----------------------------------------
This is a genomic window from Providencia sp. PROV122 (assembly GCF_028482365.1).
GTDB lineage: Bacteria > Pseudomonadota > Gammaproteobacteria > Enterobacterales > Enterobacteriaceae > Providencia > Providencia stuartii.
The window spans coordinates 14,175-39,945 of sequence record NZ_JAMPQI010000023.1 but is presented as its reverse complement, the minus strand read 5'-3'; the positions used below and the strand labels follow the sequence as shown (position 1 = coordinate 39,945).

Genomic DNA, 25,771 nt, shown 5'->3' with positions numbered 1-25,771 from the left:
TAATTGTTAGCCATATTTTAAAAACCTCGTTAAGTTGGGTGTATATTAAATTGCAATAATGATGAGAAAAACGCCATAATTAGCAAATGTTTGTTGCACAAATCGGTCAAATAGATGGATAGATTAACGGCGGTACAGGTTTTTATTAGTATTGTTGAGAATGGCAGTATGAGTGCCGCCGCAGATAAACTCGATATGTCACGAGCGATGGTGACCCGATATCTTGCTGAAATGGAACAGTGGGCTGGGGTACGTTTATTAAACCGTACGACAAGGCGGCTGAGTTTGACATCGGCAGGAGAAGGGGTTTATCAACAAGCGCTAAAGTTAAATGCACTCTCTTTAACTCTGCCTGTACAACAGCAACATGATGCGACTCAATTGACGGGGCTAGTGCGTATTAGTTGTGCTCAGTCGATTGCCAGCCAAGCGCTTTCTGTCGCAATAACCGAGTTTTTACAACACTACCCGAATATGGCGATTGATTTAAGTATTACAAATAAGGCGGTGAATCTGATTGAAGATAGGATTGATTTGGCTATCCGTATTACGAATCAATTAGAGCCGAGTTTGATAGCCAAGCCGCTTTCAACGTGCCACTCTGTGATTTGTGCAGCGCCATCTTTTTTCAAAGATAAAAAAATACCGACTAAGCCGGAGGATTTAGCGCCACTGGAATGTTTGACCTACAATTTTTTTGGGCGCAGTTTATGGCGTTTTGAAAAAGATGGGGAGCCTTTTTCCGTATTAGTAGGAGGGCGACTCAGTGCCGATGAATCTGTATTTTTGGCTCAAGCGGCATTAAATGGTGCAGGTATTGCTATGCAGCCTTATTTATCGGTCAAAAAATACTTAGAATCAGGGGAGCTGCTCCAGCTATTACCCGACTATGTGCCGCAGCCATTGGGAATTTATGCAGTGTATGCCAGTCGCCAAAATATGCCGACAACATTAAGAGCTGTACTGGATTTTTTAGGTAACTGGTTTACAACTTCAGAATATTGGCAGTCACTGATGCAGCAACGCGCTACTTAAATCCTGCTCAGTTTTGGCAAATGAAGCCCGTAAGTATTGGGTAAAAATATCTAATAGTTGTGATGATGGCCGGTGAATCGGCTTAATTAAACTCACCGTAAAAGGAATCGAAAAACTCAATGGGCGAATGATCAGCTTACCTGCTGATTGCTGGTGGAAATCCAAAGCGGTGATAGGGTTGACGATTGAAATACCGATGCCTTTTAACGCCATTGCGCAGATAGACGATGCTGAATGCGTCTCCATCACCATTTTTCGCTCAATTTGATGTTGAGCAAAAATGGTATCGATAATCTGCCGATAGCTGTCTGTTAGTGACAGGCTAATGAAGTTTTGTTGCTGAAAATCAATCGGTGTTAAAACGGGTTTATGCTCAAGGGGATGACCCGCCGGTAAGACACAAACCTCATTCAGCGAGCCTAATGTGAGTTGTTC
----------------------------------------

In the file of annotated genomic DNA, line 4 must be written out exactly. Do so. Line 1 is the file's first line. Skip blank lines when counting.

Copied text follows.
Genomic DNA, 25,771 nt, shown 5'->3' with positions numbered 1-25,771 from the left: